What I Learned On My Tour Of Park Nicollet Women’s Center
After touring the Park Nicollet Women’s Center in Minneapolis last week as part of the Healthcare Design Academy, I can understand why so many patients react with awe and confusion. It doesn’t feel like a clinic—a comment the staff has heard from more than one patient or family member walking off the elevators.
When you enter, you’re greeted with a light-filled space with colorful furniture and seating options, artwork, complimentary beverages, and a wall of windows that offers views to the surrounding landscape. None of these is a new design idea, but the combination here creates such a relaxing and welcoming setting that you can't help but breathe a little deeper and feel a little calmer. (One patient was so inspired by the setting that she did some meditation in the lobby during her visit!)
The organization started planning for a new facility in 2009 and discovered at the time that women were having fewer babies, so it set out to redesign its service offering and healthcare experience for women. Working with AECOM (architecture, planning and interior design) and Mortenson Construction (general contractor), Park Nicollet opened the Women's Center in April 2014 on the fifth floor of the Heart and Vascular Center on the Methodist Hospital campus. The facility welcomes about 450 people a day.
During my tour last week as part of the Healthcare Design Academy, I found several ideas worth noting:
Knowing your audience—New brand messaging that was released in conjunction with the center’s opening included statements like “In real life, my health barely makes the to-do list.” Recognizing that women need convenient, well-coordinated care options, Park Nicollet hosted focus groups with women to identify 15 core preventative and specialty care services that it would offer in the new women’s center. Then, to make it even more convenient, it added Saturday well checks and all-in-one appointment options, where patients can get of their annual wellness exams in one coordinated appointment.
Flexibility of services and design—A hoteling area off the main lobby accommodates a rotating number of specialty services, such as mental health, plastic surgery, nutrition counseling, vascular surgery consultation, and acupuncture, with flexible room options, including standard exam rooms (with and without windows) and consultations rooms. “Not all patents need to be on an exam table,” said Maureen McConnell, manager, Ob/Gyn at Park Nicollet Health Services.
You can’t think of the patient enough—The 27,000-square-foot women’s center has 18 bathrooms. They’re located within each care neighborhood, right outside the ultrasound room, in the lobby, near exam rooms—you won’t need to walk far or wait in line to go to the bathroom here.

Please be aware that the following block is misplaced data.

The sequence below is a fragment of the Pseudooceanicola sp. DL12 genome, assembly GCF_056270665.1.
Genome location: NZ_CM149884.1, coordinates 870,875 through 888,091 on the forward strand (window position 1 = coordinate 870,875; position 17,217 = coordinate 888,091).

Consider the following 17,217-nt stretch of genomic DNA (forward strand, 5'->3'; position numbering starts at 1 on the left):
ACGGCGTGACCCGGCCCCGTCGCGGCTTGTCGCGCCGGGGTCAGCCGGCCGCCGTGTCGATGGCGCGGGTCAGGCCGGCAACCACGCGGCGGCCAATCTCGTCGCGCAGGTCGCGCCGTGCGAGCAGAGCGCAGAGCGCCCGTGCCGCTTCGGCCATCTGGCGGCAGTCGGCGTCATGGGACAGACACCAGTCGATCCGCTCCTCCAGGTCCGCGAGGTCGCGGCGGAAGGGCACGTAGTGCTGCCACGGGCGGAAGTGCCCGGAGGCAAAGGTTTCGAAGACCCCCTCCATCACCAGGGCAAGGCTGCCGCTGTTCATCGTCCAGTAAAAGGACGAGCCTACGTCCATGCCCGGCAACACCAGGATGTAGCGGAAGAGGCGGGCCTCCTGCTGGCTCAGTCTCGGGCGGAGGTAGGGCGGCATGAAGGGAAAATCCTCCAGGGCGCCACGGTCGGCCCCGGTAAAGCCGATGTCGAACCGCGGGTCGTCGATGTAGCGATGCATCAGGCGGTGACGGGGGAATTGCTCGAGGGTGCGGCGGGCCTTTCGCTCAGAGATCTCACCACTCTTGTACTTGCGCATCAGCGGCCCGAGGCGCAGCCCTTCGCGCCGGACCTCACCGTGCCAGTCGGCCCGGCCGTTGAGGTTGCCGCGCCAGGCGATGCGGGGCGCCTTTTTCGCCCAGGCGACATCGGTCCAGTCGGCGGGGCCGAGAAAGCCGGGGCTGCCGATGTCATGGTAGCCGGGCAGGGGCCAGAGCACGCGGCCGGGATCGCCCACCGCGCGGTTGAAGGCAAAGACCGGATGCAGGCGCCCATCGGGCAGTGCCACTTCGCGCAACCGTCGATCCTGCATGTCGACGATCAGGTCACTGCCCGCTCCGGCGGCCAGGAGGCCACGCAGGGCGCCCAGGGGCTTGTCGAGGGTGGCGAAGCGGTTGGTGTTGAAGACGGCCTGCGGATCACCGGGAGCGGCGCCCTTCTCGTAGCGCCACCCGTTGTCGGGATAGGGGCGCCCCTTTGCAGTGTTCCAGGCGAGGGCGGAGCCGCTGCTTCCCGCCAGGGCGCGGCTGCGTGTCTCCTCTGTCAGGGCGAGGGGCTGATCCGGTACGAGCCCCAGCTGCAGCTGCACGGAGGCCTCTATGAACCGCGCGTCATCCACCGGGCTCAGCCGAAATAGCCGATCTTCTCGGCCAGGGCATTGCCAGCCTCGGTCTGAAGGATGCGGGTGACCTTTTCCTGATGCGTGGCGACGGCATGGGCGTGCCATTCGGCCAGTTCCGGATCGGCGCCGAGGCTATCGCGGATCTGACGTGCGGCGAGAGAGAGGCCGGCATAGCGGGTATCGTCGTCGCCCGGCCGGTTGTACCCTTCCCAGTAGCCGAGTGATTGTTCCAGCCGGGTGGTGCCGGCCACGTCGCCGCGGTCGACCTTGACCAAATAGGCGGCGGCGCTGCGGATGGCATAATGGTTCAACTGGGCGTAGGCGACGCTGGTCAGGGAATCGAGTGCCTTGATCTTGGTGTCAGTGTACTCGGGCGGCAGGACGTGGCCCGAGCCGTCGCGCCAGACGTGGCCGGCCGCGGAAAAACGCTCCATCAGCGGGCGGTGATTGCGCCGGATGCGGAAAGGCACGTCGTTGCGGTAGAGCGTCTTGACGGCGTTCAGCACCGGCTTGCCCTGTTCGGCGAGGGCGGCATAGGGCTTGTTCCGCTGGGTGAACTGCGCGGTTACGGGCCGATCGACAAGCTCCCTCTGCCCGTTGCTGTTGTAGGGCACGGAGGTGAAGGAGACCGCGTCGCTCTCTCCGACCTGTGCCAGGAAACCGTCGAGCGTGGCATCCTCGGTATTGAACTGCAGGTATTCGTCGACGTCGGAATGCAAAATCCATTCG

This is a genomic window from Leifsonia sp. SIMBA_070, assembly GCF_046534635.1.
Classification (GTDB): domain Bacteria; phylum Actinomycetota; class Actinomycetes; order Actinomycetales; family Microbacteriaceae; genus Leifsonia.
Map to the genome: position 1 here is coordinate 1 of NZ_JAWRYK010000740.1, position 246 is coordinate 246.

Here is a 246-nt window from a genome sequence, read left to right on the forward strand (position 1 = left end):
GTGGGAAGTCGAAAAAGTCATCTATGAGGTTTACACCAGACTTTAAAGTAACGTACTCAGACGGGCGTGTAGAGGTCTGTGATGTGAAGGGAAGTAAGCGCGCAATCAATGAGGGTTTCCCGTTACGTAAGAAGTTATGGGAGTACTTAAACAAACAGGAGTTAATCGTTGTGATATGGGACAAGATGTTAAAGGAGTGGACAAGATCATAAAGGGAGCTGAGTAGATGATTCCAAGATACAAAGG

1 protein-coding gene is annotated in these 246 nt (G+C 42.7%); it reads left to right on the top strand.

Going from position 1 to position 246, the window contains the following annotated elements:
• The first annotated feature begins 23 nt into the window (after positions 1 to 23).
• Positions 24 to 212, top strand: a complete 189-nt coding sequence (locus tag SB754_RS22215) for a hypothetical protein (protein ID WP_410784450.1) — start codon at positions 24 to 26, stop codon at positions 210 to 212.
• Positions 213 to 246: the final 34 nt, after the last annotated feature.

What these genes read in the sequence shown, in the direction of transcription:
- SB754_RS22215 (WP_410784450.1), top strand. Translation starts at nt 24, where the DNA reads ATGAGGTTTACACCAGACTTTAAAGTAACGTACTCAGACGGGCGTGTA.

Family friendly—The facility also makes an effort to accommodate mothers with children and families in tow—not always a welcome sight in a healthcare facility but certainly more convenient for some women and moms. The open lobby and hallways can easily accommodate strollers. Touchscreens in the exam rooms provide access to a variety of materials, including patient education fact sheets, directions to satellite facilities, and videos to keep kids occupied during mom’s appointment. A bench seat in the exam room was chosen so family members could sit next to patients during consultations.
Give them choices—To accommodate different patient groups and improve flow throughout the space, the main lobby is designed to accommodate families, while two smaller sub-wait areas are available for those who desire something quieter. These sub spaces feature open and semi-private seating as well as consultation areas with staff healthcare navigators and are located in the center of the clinic closer to exam rooms and staff areas.
Happy staff=happy patients—A clean, uncluttered registration desk welcomes patients to the center and is designed to look like the check-in desk at a hotel with an above-height counter to put staff at eye level with patients checking in. Printers and other supplies are tucked neatly underneath or in cabinets behind the desk, keeping them out of sight but still within reach for the staff.
Andrea Winter, director of women’s services at Park Nicollet, said the center set out to redesign healthcare for women. A year after opening, patient satisfaction scores have increased 2 percent (to 93.2) and 30 percent of patients are taking advantage of the multiple appointment option. In addition, Winter said the women’s center is seeing an average of 125 new patients a month. The proof is in the numbers.
The next Healthcare Design Academy will take place August 5 – 6 in St. Louis and includes a facility tour of Mercy Virtual Care Center. For scheduling and registration information, visit http://www.healthcaredesignmagazine.com/hcd-academy/st-louis-agenda.